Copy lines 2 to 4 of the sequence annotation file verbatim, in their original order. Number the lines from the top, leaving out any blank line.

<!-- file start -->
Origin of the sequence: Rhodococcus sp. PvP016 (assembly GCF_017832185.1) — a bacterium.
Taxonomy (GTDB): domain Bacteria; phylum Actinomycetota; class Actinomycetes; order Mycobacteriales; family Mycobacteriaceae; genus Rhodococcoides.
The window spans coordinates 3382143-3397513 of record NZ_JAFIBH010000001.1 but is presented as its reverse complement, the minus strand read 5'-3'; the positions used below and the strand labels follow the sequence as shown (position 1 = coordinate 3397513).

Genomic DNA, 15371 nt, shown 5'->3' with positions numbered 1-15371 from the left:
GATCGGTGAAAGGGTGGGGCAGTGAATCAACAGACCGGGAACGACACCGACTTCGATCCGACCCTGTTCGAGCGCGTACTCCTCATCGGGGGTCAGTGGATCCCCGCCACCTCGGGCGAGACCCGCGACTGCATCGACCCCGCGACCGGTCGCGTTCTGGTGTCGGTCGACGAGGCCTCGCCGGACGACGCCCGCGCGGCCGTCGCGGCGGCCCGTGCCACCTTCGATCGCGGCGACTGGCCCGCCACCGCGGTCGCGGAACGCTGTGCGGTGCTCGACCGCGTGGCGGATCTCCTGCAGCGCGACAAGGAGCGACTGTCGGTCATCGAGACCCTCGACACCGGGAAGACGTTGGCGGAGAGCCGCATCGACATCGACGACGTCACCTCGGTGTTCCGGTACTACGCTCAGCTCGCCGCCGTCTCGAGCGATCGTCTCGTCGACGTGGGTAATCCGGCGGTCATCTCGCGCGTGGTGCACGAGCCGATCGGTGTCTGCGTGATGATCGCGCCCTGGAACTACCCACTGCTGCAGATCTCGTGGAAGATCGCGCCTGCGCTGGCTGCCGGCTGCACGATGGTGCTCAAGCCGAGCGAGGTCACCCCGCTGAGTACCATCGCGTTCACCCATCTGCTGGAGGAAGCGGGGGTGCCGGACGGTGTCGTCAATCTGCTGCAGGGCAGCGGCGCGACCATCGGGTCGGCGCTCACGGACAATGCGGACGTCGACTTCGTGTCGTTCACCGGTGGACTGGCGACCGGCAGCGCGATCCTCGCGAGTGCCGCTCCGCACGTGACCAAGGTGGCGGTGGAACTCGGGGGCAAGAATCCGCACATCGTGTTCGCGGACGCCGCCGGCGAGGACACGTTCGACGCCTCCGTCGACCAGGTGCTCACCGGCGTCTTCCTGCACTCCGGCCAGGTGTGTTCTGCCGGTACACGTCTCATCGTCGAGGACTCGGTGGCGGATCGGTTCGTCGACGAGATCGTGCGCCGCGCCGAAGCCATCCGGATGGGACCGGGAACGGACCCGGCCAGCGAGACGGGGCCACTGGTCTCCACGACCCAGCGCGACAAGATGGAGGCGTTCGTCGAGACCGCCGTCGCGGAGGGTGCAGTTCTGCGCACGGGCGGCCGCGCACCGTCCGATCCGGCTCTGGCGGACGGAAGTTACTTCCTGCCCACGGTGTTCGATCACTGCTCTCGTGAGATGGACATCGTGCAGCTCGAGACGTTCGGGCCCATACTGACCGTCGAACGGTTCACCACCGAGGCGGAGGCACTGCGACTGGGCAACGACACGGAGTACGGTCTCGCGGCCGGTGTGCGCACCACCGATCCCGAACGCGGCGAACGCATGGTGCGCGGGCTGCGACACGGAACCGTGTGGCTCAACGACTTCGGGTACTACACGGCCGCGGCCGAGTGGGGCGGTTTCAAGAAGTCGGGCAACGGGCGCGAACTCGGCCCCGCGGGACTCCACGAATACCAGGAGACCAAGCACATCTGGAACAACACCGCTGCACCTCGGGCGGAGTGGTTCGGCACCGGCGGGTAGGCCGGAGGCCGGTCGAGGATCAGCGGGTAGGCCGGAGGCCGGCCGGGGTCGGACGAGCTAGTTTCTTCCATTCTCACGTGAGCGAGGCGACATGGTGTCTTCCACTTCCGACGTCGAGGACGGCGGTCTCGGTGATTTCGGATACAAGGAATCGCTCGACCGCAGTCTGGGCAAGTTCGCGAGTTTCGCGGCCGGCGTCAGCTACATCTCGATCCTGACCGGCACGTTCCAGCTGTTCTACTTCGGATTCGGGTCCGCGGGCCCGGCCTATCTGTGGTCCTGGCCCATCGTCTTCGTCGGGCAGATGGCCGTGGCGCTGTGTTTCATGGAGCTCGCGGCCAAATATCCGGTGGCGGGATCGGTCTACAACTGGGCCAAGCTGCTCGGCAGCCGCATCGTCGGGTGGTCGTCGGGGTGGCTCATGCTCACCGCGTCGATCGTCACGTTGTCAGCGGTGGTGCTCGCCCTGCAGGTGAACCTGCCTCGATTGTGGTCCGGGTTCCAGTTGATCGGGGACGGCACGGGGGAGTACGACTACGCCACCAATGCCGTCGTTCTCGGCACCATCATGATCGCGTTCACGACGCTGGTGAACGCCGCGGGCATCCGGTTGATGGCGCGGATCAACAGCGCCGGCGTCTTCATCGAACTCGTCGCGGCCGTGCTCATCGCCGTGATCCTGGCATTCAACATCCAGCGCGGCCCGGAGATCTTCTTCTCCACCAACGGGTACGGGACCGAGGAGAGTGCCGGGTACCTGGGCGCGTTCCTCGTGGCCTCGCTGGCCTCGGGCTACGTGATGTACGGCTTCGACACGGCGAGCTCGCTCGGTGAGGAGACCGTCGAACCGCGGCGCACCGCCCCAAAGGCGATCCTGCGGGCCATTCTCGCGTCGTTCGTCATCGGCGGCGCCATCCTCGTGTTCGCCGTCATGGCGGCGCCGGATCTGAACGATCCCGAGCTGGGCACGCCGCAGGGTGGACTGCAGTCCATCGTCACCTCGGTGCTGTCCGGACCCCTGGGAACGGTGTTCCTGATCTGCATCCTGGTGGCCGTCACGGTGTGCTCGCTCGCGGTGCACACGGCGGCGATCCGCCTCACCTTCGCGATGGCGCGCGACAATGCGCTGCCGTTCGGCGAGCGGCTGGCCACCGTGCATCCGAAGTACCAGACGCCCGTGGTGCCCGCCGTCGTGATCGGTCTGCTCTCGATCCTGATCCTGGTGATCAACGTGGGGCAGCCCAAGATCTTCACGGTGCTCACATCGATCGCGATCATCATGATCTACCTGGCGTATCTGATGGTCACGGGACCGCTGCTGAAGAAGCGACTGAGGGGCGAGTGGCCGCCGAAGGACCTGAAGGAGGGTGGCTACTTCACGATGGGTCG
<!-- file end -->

Taxonomy (GTDB): domain Bacteria; phylum Actinomycetota; class Actinomycetes; order Mycobacteriales; family Mycobacteriaceae; genus Rhodococcoides.
The window spans coordinates 3382143-3397513 of record NZ_JAFIBH010000001.1 but is presented as its reverse complement, the minus strand read 5'-3'; the positions used below and the strand labels follow the sequence as shown (position 1 = coordinate 3397513).

Genomic DNA, 15371 nt, shown 5'->3' with positions numbered 1-15371 from the left: